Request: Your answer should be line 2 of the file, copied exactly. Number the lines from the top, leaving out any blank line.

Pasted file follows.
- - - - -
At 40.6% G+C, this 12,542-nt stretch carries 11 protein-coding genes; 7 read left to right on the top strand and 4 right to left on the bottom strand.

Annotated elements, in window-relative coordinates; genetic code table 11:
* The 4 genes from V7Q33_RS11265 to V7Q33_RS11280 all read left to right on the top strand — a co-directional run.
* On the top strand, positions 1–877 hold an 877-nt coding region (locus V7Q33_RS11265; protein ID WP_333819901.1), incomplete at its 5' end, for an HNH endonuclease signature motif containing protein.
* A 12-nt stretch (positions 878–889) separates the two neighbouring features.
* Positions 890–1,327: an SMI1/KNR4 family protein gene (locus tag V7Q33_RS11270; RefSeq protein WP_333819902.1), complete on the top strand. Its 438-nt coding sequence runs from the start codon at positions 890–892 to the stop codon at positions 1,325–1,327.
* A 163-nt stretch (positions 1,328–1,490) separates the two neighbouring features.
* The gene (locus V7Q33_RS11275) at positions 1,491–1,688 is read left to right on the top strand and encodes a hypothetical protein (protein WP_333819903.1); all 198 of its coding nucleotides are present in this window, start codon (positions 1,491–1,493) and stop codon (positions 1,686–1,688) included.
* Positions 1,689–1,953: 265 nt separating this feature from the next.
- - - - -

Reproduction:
Annotated elements, in window-relative coordinates; genetic code table 11: